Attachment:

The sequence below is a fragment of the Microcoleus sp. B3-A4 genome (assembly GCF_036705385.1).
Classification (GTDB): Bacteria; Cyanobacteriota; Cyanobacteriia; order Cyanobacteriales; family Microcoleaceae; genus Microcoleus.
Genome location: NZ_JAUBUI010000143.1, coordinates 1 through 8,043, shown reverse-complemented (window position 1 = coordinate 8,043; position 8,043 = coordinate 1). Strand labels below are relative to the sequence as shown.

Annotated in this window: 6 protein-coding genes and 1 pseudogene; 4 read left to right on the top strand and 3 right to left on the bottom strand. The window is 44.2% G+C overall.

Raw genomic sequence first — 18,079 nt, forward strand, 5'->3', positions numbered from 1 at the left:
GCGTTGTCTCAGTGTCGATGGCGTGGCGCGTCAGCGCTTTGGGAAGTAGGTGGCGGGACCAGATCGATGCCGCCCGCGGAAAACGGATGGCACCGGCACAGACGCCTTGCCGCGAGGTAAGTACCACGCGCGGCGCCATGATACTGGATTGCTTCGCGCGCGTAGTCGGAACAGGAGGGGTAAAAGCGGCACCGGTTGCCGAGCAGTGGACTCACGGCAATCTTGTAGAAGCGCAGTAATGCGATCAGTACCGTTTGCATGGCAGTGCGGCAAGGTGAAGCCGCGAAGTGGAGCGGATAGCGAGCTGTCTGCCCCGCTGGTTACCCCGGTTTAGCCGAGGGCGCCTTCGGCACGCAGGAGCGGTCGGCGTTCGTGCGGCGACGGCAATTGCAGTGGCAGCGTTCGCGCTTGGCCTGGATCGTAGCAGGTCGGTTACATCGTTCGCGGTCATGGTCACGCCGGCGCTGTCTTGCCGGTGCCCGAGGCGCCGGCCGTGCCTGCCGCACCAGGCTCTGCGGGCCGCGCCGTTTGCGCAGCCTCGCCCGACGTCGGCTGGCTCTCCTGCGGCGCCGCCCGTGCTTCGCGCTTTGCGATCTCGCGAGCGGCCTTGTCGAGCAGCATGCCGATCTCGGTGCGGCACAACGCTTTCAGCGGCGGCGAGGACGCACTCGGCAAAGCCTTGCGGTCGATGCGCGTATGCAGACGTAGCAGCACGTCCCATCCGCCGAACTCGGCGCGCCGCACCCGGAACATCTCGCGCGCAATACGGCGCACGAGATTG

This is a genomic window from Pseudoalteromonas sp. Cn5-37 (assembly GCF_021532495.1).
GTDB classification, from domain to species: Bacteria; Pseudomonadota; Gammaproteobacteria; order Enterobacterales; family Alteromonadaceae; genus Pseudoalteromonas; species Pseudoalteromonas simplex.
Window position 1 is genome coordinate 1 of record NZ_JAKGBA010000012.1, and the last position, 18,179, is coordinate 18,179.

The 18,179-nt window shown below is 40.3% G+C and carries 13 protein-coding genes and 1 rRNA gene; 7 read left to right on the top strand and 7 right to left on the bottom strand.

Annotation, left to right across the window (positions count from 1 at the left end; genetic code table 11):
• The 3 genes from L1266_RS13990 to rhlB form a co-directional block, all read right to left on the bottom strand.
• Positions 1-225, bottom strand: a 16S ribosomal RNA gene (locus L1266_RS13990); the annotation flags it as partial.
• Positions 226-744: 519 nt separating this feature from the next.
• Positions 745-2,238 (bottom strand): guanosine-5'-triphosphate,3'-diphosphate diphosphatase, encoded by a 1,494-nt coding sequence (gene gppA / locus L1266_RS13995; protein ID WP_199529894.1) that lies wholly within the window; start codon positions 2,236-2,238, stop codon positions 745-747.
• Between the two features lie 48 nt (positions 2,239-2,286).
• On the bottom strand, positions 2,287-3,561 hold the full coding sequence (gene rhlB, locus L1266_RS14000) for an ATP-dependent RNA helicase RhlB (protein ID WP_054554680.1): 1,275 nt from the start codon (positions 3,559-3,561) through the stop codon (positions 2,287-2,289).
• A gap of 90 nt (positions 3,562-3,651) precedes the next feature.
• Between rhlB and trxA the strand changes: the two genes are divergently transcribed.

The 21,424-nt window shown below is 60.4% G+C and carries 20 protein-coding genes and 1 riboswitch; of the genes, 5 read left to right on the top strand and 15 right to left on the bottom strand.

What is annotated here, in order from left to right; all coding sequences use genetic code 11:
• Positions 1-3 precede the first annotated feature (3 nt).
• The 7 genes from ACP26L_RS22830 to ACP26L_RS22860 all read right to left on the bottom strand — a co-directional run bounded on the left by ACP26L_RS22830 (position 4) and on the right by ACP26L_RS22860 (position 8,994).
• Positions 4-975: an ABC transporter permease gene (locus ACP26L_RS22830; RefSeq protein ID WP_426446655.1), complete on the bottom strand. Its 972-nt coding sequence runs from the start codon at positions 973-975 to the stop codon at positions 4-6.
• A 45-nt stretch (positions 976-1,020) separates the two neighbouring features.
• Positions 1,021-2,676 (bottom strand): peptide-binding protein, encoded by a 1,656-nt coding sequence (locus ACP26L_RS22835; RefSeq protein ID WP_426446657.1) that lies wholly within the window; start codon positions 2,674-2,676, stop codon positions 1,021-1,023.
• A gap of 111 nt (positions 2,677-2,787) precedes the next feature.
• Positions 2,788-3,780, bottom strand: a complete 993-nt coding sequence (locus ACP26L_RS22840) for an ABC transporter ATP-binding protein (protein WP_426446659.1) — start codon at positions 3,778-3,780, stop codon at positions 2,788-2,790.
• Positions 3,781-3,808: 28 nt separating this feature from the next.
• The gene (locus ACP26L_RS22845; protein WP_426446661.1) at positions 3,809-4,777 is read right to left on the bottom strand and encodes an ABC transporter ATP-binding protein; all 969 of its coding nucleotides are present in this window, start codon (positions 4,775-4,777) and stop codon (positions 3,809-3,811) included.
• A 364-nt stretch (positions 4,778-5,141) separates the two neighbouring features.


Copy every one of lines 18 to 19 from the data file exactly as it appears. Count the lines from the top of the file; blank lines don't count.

• A gap of 90 nt (positions 3,562-3,651) precedes the next feature.
• Between rhlB and trxA the strand changes: the two genes are divergently transcribed.